- A Happy Pancake: It’s worth a visit to Shibuya just for these delicious pancakes. I have never had anything like these but will never forget them. These pancakes melt right in your mouth. Although the restaurant opens at 10 am, I would recommend coming a half and hour early as it fills up fast. Alyssa and I were required to sign in when we arrived. This determines the order you will be seated and order your meal. Average cost for pancakes ranged from 1,1000-1,4000 yen. They have multiple locations. If you are in Shibuya, it’s walking distance from Shibuya Station. Just make sure you have a digital map to use, as the streets can be incredibly confusing. If you are stubborn like myself and decide not to purchase a SIM card, maps.me allows for an option to use offline maps. It’s important to download the map of the region you are seeking out when there is Internet access before using it. Here is a link the website to A Happy Pancake: https://magia.tokyo/
- Shibuya Crossing: Alyssa and I went to the Starbucks at Shibuya crossing to check out the view from above. We had to wait a few minutes to scope out a seat. However, once we did, it was worth sitting at the window taking in the busy traffic of people. If you’re lucky, you may meet a new friend while taking in the view like we did. This is said to be the busiest intersection in the world.
- Owl Village Shibuya: Although Alyssa and I went here and the fee was reasonable (1500 yen to get a drink and play with the owls), I wouldn’t recommend this stop. The reason is because it didn’t appear that the owls were treated very humanely. They all had bands tied to their legs. When I asked the woman who works there if they were ever taken off, she said no. It made me sad to see all of these owls so close to each other and stuck in a small room where they weren’t free to fly. For these reasons, I don’t think owl cafes such as these are very ethical. We ended up leaving early because of this and I wish I would have researched these cafes more. I hope others may learn from this and think twice before entering this type of cafe.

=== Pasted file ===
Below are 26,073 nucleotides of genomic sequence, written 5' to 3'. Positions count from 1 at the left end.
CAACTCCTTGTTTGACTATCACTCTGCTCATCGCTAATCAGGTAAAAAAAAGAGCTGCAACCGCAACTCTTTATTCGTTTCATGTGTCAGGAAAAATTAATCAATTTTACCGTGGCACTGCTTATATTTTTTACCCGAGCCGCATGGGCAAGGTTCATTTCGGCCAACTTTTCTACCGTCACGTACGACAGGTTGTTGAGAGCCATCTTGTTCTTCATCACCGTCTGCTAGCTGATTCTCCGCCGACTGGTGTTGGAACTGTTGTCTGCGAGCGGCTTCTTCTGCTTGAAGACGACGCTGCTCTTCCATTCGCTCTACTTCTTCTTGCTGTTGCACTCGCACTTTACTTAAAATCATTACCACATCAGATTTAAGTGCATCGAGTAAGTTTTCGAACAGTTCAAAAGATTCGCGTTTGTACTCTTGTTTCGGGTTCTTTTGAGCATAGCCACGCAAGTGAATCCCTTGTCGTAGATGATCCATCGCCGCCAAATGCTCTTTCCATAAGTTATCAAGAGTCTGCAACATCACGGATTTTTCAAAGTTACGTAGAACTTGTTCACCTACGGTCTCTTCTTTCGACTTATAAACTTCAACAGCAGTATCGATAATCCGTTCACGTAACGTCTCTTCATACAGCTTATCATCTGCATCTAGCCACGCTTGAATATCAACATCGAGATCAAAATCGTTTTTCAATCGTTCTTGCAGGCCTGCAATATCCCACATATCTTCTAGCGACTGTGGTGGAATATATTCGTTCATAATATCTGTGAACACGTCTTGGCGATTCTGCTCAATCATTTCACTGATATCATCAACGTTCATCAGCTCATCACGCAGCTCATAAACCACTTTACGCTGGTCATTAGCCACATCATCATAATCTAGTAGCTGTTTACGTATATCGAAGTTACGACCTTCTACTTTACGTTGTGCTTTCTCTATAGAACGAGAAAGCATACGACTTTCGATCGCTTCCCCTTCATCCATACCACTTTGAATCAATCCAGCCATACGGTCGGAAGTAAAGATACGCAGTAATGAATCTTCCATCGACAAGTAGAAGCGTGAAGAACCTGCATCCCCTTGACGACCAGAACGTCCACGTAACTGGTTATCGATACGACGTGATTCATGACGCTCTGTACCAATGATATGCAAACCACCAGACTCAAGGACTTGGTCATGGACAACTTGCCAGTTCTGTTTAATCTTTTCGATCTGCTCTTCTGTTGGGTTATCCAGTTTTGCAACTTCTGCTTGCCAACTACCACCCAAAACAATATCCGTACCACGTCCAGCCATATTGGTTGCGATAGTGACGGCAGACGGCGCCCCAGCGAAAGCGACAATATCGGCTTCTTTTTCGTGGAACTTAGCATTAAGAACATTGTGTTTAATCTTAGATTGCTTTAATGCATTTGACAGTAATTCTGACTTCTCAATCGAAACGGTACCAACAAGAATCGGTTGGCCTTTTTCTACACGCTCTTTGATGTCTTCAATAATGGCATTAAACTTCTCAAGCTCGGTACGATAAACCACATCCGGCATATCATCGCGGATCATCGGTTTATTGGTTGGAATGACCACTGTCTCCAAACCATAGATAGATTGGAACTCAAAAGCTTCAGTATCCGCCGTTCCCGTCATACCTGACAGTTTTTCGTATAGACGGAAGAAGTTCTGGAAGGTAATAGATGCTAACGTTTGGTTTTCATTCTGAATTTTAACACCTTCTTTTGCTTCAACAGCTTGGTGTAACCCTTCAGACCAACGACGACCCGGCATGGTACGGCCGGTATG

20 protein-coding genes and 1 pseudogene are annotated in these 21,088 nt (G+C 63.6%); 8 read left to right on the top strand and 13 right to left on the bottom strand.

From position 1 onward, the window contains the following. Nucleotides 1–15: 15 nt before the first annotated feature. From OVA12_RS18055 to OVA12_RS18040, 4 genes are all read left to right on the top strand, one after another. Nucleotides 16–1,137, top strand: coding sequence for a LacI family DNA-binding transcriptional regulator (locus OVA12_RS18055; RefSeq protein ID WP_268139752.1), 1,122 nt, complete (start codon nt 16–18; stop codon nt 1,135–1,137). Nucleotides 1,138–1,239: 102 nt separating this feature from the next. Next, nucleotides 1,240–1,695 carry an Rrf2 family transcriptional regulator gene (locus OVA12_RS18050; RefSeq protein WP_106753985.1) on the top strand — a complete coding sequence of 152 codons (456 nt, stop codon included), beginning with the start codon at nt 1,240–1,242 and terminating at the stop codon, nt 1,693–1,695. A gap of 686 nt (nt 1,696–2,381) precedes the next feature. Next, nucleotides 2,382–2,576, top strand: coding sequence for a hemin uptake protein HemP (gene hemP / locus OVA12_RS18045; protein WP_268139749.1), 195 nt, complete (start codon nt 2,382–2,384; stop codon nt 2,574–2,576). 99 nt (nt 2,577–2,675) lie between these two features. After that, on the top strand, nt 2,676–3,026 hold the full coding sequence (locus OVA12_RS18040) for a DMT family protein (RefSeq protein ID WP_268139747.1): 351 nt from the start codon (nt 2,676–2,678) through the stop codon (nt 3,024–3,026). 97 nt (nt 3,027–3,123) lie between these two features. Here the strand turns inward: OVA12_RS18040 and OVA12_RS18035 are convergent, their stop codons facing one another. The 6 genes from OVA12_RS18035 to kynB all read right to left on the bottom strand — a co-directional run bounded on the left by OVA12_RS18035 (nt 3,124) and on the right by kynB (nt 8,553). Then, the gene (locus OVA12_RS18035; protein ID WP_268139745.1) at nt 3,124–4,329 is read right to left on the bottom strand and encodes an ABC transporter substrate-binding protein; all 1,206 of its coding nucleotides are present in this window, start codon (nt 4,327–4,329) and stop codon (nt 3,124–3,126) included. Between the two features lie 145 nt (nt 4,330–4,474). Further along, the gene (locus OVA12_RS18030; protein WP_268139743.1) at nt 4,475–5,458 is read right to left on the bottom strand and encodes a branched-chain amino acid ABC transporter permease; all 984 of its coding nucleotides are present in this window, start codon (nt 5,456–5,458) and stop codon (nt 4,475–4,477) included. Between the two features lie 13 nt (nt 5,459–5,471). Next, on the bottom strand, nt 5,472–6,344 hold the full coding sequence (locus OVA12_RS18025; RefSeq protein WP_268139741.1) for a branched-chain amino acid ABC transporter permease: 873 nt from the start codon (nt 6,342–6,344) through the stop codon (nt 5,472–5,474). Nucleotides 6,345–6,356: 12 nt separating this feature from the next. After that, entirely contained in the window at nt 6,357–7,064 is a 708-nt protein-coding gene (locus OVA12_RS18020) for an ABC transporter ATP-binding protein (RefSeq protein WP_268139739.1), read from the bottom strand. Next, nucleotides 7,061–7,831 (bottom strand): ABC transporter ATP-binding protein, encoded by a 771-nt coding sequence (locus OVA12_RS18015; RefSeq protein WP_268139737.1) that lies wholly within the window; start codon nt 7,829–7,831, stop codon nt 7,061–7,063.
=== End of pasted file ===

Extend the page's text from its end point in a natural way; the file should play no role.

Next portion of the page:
Although these may not be located in Shibuya, the bottom of this article lists a cat and dog cafe in Tokyo that are considered to be ethical: https://wanderluxe.theluxenomad.com/skip-tokyos-bunny-owl-cafes-visit-ethical-animal-cafes/
How to get from Shibuya to Narita International Airport? Alyssa and I decided against a taxi or Grab, as this was by far the most expensive. We also didn’t have enought time to switch trains. Instead Alyssa and I decided to take the Narita Express, which was 3,190 yen a person. We were able to purchase our tickets at Shibuya Station. In taking the Narita Express, make sure to look at the schedule as it came 2 times every hour for the times we were looking at. The Narita Express was very clean and hassle free. Alyssa and I did not need to worry about traffic. It takes about 1 hour and 15 minutes to travel from Shibuya Station to Narita International Airport on the Narita Express. We made it to the airport with about 2 and a half hours left prior to boarding our plane. I was a bit nervous about not arriving 3 hours ahead of time but it was sufficient. Alyssa and I had more than enough time to check our bags and go through security.
Here is the website for the Narita Express: http://www.jreast.co.jp/e/nex/tickets.html
Upon doing further research, there is also an Airport Limousine that runs from Shibuya to the airport. The price is similar: 3,100 yen. This bus also appears to come twice every hour. Since traffic can vary depending on the time of day, it will likely take a little bit longer to arrive compared to using The Narita Express.
Website for the Airport Limousine: https://www.limousinebus.co.jp/en/areas/bus_stop/nrt/shibuya/for/45/2
I really enjoyed getting a small tasted of Tokyo during my 11-hour layover in Japan. It was definitely worth the adventure!